These might make interesting additions to a Family Law discussion forum on the course website.
The Center for the Study of Social Policy has issued a report describing pervasive racial disproportionality and disparity in Michigan's child welfare system. Titled "Race Equity Review: Findings From A Qualitative Analysis of Racial Disproportionality and Disparity for African American Children and Families in Michigan's Child Welfare System," the report was the subject of a Detroit News story and analysis by the National Coalition for Child Protection Reform.
Monday, January 26, 2009
Hastings Law Journal just completed its symposium on Creating Children with Disabilities:
Commentaries on Parental Tort Liability for Preimplantation Genetic Interventions. The symposium was sparked by Professor Kirsten Smolensky's article, Creating Children with Disabilities: Parental Tort Liability for Preimplantation Genetic Interventions. This article suggests that children should be able to successfully sue their parents who engage in certain direct genetic interventions. Tort law should protect a child's moral right to an open future where parents' preimplantation genetic choices limit a child's ability to pursue a variety of different life paths. In reaching this conclusion, the article addresses various barriers to tort liability, including "no duty" arguments, parental tort immunity, and a variety of constitutional concerns.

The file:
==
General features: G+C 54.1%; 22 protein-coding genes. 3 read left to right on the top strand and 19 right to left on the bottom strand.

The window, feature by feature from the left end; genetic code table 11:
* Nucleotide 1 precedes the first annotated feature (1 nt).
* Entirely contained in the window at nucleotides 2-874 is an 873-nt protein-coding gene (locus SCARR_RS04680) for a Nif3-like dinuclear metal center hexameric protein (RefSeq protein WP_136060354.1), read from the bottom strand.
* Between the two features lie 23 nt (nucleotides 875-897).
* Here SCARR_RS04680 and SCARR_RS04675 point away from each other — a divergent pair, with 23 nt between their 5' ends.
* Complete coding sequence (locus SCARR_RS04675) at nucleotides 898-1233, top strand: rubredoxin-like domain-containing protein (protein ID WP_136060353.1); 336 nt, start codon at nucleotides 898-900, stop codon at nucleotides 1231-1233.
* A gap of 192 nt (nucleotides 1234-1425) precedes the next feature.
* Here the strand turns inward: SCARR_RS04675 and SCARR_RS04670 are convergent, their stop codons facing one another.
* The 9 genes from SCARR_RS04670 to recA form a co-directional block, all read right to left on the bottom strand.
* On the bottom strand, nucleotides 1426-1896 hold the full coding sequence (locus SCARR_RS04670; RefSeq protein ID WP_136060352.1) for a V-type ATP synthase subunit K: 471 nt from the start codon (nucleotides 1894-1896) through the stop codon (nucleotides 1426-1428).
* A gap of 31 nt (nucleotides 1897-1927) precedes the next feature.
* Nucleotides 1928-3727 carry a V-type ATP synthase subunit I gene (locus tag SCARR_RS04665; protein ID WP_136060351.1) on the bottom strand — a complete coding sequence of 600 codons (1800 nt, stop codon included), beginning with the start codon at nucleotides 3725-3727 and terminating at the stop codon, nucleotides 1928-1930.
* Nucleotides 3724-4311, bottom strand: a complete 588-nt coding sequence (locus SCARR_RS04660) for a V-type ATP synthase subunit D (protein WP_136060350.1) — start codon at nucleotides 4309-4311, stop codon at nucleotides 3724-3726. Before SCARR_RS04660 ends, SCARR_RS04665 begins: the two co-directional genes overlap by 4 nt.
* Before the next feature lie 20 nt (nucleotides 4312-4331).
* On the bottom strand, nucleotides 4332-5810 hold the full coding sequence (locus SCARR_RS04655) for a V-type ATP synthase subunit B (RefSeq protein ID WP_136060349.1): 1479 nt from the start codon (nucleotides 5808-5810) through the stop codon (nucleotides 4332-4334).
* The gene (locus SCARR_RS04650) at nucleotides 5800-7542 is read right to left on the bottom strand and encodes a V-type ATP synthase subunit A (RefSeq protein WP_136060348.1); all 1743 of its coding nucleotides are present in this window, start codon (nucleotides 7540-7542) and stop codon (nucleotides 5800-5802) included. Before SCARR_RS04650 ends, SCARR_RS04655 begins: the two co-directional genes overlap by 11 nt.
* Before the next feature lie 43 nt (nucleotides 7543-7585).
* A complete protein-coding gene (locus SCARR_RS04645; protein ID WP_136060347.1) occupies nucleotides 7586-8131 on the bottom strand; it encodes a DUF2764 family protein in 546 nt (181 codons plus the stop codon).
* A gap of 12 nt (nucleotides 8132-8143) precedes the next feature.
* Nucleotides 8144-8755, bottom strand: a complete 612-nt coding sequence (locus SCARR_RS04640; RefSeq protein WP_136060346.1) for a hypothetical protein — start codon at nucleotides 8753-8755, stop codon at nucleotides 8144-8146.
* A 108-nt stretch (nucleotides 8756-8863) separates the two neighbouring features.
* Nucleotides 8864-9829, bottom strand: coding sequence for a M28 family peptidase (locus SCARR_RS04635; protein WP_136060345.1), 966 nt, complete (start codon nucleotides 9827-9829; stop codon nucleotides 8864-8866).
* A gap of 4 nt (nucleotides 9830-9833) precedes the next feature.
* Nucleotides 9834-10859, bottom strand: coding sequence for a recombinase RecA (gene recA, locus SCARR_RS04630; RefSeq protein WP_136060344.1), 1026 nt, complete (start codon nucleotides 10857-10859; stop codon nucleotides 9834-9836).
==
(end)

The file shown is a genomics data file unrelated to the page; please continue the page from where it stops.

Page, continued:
A response by Professor I Glenn Cohen of Harvard entitled "Intentional Diminishment, the Non-Identity Problem, and Legal Liability" considers the way these issues are intertwined with what philosophers have called the "Non-Identity Problem," the idea that so long as a resulting child will have a life worth living the child cannot be harmed by being brought into existence, because even an impoverished life is better than not existing at all. Professor Cohen responds to Professor Smolensky's suggestion that the Non-Identity Problem should cause us to extinguish tort liability in cases where disabled children are created by preembryo selection but not if it was done through (a still hypothetical technology enabling) the genetic manipulation of a pre-embryo to induce a disability. Professor Cohen suggests some problems with the argument for drawing a distinction (for Non-Identity Problem and hence legal liability purposes) between the two methods of creating disabled children. He also examines whether legal liability should be barred even for cases where the Non-Identity Problem applies.